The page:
A team of Quebec researchers has just received joint funding of $12.3 million from the Ministère des Finances and de l’Économie and Medicago Inc. for their work to develop innovative vaccines against respiratory viruses in seniors. This project co-directed by the Research Institute of the McGill University Health Centre (RI-MUHC) and the CHU de Québec—in collaboration with Université de Sherbrooke, Université Laval and McGill University—has positioned Quebec as a leader in research and biomedical innovation.
“I am delighted that we have received this grant, as it will help us advance knowledge on the biology of these vaccines that are primarily meant to protect seniors,” stated Dr. Brian Ward, one of the project’s co-principal investigators as well as co-director of the RI-MUHC Vaccine Study Centre, general director of Fundamental Research at the RI-MUHC and professor of medicine and microbiology at McGill University. “Medicago’s virus-like particles represent one of the most promising technologies for the production of next-generation vaccines.”
Scientists at Medicago, the main private partner in this endeavour, design and manufacture the innovative vaccines that will be used for this project. Called virus-like particles (VLPs), these vaccines are derived from plants. VLPs do not contain the genetic material of a virus; however, the body’s immune system reacts to them in a similar way as it does to a natural infection.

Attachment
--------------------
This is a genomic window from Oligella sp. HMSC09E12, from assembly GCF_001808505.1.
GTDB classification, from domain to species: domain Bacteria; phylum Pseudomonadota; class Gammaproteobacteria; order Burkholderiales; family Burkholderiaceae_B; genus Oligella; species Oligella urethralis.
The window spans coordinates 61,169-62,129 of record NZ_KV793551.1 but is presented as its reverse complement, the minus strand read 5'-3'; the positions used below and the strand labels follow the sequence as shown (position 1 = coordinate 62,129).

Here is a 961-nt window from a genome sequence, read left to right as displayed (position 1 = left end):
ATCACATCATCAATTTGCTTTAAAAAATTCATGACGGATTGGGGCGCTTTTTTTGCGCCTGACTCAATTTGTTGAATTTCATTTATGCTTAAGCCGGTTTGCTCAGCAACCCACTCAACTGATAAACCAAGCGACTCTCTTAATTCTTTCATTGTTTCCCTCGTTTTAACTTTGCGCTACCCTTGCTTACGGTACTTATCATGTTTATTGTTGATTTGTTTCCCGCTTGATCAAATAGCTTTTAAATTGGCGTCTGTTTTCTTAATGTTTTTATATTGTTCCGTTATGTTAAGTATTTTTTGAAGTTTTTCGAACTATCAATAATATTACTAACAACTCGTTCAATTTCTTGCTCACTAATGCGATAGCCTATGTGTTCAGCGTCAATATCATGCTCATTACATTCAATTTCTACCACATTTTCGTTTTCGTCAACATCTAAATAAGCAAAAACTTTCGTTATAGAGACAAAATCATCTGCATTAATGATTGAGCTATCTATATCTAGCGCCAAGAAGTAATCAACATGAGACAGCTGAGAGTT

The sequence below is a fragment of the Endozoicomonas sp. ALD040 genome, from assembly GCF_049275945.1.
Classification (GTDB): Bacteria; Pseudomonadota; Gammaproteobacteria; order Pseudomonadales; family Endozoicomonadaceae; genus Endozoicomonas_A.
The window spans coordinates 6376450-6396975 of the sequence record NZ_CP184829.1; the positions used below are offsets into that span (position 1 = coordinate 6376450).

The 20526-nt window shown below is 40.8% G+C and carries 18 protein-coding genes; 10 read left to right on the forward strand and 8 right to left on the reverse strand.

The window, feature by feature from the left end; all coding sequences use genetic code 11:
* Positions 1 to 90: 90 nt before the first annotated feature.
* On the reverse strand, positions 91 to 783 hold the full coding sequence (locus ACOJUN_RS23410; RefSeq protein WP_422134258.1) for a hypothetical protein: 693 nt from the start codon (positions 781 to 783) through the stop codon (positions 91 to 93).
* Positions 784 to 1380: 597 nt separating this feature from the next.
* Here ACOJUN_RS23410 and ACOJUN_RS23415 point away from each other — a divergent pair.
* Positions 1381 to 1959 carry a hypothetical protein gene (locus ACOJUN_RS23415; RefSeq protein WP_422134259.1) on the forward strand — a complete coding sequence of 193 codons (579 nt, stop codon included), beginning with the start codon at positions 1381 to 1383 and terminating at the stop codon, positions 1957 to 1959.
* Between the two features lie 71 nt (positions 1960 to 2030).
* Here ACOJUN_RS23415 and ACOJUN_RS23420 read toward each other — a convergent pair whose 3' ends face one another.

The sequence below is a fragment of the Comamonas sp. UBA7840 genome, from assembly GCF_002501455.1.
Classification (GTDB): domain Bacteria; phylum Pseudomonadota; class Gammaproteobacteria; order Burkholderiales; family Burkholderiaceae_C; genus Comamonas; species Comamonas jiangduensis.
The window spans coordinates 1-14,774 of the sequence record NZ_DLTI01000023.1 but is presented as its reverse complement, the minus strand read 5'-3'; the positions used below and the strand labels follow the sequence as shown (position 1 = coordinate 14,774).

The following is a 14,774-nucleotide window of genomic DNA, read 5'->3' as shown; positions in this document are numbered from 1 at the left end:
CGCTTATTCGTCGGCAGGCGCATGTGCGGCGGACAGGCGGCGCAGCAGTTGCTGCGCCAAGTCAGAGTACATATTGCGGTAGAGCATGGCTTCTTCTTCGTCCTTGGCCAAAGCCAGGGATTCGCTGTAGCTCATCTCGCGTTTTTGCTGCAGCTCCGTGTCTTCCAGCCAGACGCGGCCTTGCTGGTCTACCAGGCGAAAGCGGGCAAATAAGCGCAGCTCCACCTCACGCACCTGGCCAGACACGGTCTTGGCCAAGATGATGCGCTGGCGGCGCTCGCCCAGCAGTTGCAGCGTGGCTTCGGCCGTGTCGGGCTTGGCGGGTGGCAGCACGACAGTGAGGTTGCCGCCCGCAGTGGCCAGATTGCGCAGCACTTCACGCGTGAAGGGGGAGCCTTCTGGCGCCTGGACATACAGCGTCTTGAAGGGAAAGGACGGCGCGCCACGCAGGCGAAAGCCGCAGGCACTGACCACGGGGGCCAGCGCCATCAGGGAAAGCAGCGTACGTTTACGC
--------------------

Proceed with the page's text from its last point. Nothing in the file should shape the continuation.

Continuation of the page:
“We need to improve current vaccines against the seasonal flu and effectively protect the public against a pandemic. We also need to develop effective vaccines against other viruses that cause pneumonia. This major grant will help us meet these goals over the next four years,” explained the project’s other co-principal investigator, Dr. Guy Boivin, a microbiologist and infectious disease specialist at the CHU de Québec, Canada Research Chair in Influenza and Other Respiratory Viruses, and a researcher and professor at Université Laval.
“Here at Medicago, we are pleased to work with these eminent researchers towards our common goal of producing more effective vaccines to protect senior populations around the world,” stated Andy Sheldon, President and CEO of Medicago.
The team believes that developing these vaccines will have major repercussions on the Quebec population, as the flu and other major pulmonary viruses cause between 1000 and 2000 deaths in the province every year. Tackling this health problem is also very important considering that the percentage of people aged 65 and over should increase from 16% to 26% over the next 20 years.
This project is a collaboration between the scientific team of Medicago and many academic researchers, including the two co-principal investigators Brian Ward (RI-MUHC, McGill University) and Guy Boivin (CHU de Québec, Université Laval); Marie-Ève Hamelin (CHU de Québec, Université Laval); Ciriaco Piccirillo, Isabelle Rouiller, Connie Krawzyck and Stéphane Pillet (MUHC, McGill University); Martin Brouillette (Université de Sherbrooke).
February 14, 2014